Quantum Computing and Information
From teleportation to spooky action-at-distance effects, the strange world of quantum mechanics can be anything from slightly puzzling to promising to fascinating. It is also an intricate toolbox that can be used to build the ultimate machine: the quantum computer. The quantum computer will make use of principles of quantum mechanics such as superposition and entanglement.
The basic unit of information, analogous to the classical bit, is called a qubit—literally, a quantum bit. However, while the classical bits can only be in a single state at a time, typically 0 or 1, qubits can be in a superposition of states. Different types of qubits are used to encode information, typically the vertical and horizontal polarization of light or the up and down spin of an electron. This superposition of qubits bestows the computer with intrinsic parallelism by allowing it to perform several operations simultaneously. Quantum computers are expected to be orders of magnitude faster and more powerful than the classical computer.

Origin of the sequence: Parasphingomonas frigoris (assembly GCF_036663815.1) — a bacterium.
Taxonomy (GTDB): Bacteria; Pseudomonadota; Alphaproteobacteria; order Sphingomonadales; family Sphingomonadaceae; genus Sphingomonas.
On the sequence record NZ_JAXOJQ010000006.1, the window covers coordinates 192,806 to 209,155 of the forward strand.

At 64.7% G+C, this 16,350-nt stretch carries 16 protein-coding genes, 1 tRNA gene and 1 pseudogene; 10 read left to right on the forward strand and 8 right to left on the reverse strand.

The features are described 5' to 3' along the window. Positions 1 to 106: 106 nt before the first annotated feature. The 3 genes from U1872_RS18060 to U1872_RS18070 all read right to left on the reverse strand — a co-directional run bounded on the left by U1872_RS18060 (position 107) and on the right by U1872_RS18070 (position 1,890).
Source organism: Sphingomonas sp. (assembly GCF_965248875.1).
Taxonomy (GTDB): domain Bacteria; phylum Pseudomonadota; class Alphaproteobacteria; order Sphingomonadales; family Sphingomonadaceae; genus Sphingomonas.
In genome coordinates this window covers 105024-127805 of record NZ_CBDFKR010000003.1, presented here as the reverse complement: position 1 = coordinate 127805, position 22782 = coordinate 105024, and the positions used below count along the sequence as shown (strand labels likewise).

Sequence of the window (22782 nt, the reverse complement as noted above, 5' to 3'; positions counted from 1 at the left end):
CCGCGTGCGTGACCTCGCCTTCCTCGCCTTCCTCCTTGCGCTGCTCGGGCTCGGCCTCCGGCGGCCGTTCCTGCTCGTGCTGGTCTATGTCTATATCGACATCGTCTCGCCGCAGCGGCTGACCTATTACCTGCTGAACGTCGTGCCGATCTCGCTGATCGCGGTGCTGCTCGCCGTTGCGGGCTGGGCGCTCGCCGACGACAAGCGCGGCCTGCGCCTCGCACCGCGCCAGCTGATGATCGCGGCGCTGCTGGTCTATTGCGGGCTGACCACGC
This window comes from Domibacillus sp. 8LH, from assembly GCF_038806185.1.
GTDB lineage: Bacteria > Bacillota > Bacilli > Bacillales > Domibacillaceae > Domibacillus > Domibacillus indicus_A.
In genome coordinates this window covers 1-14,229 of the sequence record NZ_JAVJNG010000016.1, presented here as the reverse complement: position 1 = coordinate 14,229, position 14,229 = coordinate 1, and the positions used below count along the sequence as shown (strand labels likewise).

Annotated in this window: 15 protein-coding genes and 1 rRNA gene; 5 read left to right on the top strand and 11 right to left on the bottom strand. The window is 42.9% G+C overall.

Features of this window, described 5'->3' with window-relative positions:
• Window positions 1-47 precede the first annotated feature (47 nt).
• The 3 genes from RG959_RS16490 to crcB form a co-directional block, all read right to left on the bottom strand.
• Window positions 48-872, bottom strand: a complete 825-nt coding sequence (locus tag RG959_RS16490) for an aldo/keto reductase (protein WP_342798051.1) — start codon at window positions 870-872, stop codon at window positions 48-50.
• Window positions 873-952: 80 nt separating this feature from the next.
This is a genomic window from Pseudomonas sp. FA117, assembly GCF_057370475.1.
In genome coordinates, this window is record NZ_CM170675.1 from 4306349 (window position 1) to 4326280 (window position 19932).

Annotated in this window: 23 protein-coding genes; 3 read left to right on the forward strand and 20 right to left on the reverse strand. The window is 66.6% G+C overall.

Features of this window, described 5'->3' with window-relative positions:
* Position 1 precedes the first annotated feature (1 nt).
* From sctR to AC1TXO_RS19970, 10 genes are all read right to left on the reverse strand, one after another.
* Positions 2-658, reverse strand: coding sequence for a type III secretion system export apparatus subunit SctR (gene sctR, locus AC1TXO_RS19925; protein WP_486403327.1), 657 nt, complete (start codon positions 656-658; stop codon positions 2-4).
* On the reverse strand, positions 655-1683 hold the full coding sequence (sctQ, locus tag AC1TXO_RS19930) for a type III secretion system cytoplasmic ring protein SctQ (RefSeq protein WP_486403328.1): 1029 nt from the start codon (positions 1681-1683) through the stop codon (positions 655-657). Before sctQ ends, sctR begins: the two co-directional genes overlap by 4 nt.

In addition, particles that exist in a superposition of states (photons, electrons, bosons) are entangled, i.e., their behavior and properties are strongly correlated, so much so that, despite being physically separated by rather large distances, any action on one particle will be reflected in the other. Entanglement can therefore be viewed as a measure of the integrity of the information that is being transmitted, and corrupted information can be automatically detected by simply “reading” the state of the system. Quantum computers are thus promising for data encryption and cryptanalysis. However, that same advantage is also an issue in the design and construction of a quantum computer. Entangled systems, if not properly isolated, will irreversibly interact with the environment, resulting in a “new” state. Thus, dephasing (or decoherence) occurs, and information is lost.
At the Pittsburgh Quantum Institute
PQI researchers work on various aspects of quantum computing and information. Development in information theory as well as in quantum algorithms is carried out. Qubit platforms, such as superconducting microwave circuits and Majorana Fermions in semiconducting nanowires are designed for quantum computing. Quantum simulation is another approach to quantum computing; the experimental thrust is the design of a 1D solid state quantum simulation platform that can be controlled on the nanoscale, while a theoretical approach consists of the development of powerful numerical methods that would open the door to faster, more accurate simulations of various novel and exotic quantum systems on a classical computer.
- Ted Corcovilos
- Andrew Daley
- Sergey Frolov
- Edward Gerjuoy
- Peyman Givi
- Bob Griffiths
- Michael Hatridge
- Jeremy Levy
- Roger Mong
- David Pekker
- Frank Tabakin